The Awful Truth
Directed by Michael Hardart
Through October 18
How well do you know your own mind and memory? Have you ever repainted your own deeds with rosier colors? Has your sense of disappointment ever been so crushing that you felt you couldn’t trust any of your other thoughts? Arthur Richman’s play The Awful Truth asked these timeless questions in 1922, and it holds up as a seriocomic meditation on them. The Metropolitan Playhouse is now offering a consistently good, sometimes sterling, production of the work, best known to most audiences as a 1937 “screwball comedy” film with Cary Grant and Irene Dunne.
Both the play and film pivot on stormy relationships and infidelity, but the play is shorter on plot, and spends more time examining the social context of its era and the emotions that shape the characters’ struggle. In it, a divorced socialite, Lucy Warriner, is set to marry self-made Oklahoma oil tycoon Daniel (“Dan”) Leeson, and his proper aunt wants to make double-sure her divorce wasn’t the result of some unseemly hanky-panky. The nephew and aunt even drag in Lucy’s ex, Norman Satterly, and relentlessly press the two for reassurance, setting off a wave of he-said, she-said debate that makes the characters relive their grief and wallow in their greatest anxieties.
This could all be terribly maudlin the wrong hands, but it is strong performances, under the sure hand of director Michael Hardart, that really clinch this production’s success. I could say good things about everyone, but I’ll focus on some of the main players: Alexandra O’Daley is probably the most naturalistic of the cast as Lucy, betraying some residual 20-something rambunctiousness under her jaded insouciance; Lucy’s brother, Eustace, a milquetoast heir to privilege whom Lucy loves to snipe at, gets unnervingly convincing treatment from Benjamin Russell; and J. Stephen Brantley steals the show as Dan, the oilman. With his fulsome, cigar-chomping masculinity, Brantley may be the most cartoonish of the lot, but he has very funny timing and makes it work. His accent seemed more Southern plantation owner than bootstrapping Midwesterner, which slightly weakened the important Old Money/New Money undercurrent to the conflict, but that was as far as my quibbles went.
The visuals of the play deserve special mention. From the moment you walk into the very small theater — it can’t be more than 80 seats — a grand set, full of painstaking grace notes, defies this restriction. I could spend half this review on Alex Roe’s labor of love if space allowed. The action changes location between the first and second acts, and I won’t spoil exactly how that’s accomplished, but I had to resist the urge to give a premature standing ovation. The sumptuous period costumes are as impressive as the set: in one example, Norman (the ex-husband) changes from plum-colored trousers, crimson necktie and tweed sport coat to a three-piece suit in the course of a single day, which is an idle-rich detail that Sidney Fortner could easily have dispensed with, but didn’t.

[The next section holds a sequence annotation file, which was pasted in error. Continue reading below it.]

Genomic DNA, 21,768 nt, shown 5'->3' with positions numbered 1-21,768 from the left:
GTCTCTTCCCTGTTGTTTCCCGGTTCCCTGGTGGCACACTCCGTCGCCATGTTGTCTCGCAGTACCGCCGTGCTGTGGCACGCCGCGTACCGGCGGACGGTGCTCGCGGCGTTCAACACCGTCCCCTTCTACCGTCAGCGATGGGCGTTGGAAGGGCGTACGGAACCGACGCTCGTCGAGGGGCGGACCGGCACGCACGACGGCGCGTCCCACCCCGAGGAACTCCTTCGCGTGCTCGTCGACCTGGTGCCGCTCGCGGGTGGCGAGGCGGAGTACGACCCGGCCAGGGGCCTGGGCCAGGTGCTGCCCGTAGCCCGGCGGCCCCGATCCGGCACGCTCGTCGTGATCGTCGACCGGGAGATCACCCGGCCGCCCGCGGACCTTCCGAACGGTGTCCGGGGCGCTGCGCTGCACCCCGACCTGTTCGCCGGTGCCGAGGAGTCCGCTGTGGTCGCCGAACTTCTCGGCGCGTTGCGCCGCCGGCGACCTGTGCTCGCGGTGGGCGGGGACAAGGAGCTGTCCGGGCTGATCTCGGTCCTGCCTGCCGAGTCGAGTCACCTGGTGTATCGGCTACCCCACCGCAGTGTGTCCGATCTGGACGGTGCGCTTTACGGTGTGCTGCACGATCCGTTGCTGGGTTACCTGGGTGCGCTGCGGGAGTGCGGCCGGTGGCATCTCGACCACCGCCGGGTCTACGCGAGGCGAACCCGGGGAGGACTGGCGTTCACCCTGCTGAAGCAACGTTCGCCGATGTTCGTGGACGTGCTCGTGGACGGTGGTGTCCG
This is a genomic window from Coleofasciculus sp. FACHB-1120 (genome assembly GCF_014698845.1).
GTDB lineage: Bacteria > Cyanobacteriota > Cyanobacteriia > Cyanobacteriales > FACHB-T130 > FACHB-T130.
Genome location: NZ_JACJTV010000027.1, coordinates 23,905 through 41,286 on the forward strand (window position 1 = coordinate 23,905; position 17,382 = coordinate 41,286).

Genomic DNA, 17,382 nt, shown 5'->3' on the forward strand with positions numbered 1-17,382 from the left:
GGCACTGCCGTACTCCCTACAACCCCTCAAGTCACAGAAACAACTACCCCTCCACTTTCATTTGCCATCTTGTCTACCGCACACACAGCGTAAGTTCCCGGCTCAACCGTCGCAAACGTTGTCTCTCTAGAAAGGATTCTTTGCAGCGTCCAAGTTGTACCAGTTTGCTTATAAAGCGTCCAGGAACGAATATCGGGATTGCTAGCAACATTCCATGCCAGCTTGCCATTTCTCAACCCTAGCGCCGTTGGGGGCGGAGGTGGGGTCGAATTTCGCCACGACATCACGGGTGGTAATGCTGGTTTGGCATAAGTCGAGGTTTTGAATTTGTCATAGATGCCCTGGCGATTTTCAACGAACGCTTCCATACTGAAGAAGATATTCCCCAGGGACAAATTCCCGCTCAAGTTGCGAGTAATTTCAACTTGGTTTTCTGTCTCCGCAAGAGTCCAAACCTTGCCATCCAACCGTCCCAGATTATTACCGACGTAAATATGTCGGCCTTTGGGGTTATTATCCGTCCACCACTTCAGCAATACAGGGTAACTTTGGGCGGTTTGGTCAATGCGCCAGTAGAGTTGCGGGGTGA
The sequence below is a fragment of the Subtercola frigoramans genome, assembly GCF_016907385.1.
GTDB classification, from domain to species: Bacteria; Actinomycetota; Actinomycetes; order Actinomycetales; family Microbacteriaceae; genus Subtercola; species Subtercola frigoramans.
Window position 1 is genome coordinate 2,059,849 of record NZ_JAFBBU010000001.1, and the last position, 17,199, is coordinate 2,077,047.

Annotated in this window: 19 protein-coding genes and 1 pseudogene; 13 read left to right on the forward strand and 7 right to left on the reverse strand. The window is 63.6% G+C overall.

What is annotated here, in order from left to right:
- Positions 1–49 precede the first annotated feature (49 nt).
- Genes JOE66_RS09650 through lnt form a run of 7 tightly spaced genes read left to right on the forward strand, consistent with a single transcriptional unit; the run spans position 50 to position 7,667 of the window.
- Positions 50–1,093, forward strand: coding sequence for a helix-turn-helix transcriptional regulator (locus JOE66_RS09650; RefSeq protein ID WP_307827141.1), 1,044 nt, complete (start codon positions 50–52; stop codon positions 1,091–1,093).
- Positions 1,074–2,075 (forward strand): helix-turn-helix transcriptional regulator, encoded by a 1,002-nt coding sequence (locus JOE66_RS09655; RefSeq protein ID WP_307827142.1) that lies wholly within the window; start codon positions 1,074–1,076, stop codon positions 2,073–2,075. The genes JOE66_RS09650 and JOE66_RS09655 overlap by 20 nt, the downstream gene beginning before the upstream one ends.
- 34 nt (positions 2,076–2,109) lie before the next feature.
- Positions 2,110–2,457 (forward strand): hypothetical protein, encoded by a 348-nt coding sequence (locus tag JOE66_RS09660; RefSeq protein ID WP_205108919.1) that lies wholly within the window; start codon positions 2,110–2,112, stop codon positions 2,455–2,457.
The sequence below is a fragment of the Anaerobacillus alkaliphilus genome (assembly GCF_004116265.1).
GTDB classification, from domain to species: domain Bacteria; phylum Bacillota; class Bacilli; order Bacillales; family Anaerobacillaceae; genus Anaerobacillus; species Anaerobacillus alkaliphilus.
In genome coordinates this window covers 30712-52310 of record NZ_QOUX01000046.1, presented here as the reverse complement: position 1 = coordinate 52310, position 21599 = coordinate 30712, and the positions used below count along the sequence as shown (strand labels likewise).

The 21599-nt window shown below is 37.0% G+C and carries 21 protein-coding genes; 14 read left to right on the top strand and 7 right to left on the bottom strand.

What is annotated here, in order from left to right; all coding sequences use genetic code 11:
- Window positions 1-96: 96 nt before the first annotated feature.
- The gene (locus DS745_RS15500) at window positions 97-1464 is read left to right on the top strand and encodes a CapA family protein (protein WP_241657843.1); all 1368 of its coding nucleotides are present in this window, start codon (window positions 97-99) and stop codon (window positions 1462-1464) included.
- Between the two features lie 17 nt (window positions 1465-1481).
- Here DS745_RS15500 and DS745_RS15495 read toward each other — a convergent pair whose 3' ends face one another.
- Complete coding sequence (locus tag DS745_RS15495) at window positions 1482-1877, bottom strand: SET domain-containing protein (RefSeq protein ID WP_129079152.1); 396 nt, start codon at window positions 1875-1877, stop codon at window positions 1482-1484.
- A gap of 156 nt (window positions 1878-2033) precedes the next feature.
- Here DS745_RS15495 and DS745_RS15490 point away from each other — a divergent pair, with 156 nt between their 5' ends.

And what of the play’s resonance for us now? As much as today’s culture wars are on our minds, both the permissive attitudes of the 1920s and the reaction against them were presumably of concern to original audiences. I forgot that the regular drinking throughout the play was illegal until an exchange with the oilman’s aunt (a fine Emily Jon Mitchell). This is a prim, no-nonsense matriarch, active with the Ladies’ Auxiliary, and just the type that would have wanted to ban alcohol. Norman takes a dig at the aunt’s insufferable moralizing about Proper Relationships, pleading resentfully, “You’ve already taken away our liquor; are you going to deprive us of everything else?”
The exchange is both dated and evergreen, and seems to beg the old question, “Am I my brother’s keeper?” The screwball comedy more or less allows relationships, and their betrayals, to remain the business of any and all lovers involved. Hypocrisy is a straightforward, vaguely universal sin in the movie: the voice teacher Irene Dunne’s character is fooling around with protests, “I’ve never been involved in a scandal!” to which Cary Grant’s husband character instantly retorts, “You’ve never been caught.” This seems tame next to a much more subversive, layered, even Oscar Wilde-ish, exchange in the original play: The aunt huffs, “Indiscretion is a great sin in society!” and the accused socialite smirks, “Indiscretion is the only sin in society.” What Indiscretion and Society are we talking about?
Indiscretions often uncover awful truths, and the title of the play is nominally about the anguish of love betrayed and shame before society. Surely, though, it can allude to each of our individual struggles to reconcile ourselves to our individual truths. By the time 1937 rolled around — a bad year, even for the Depression — the Awful Truth was one of grinding poverty, and it was precisely what people went to the movies to escape. Now that economic inequality is back at Gilded Age levels, the bread has gotten sweeter and the circuses more spectacular to effect widespread distraction. There are many awful truths out there now, and it looks like it will take a committed minority to face them down.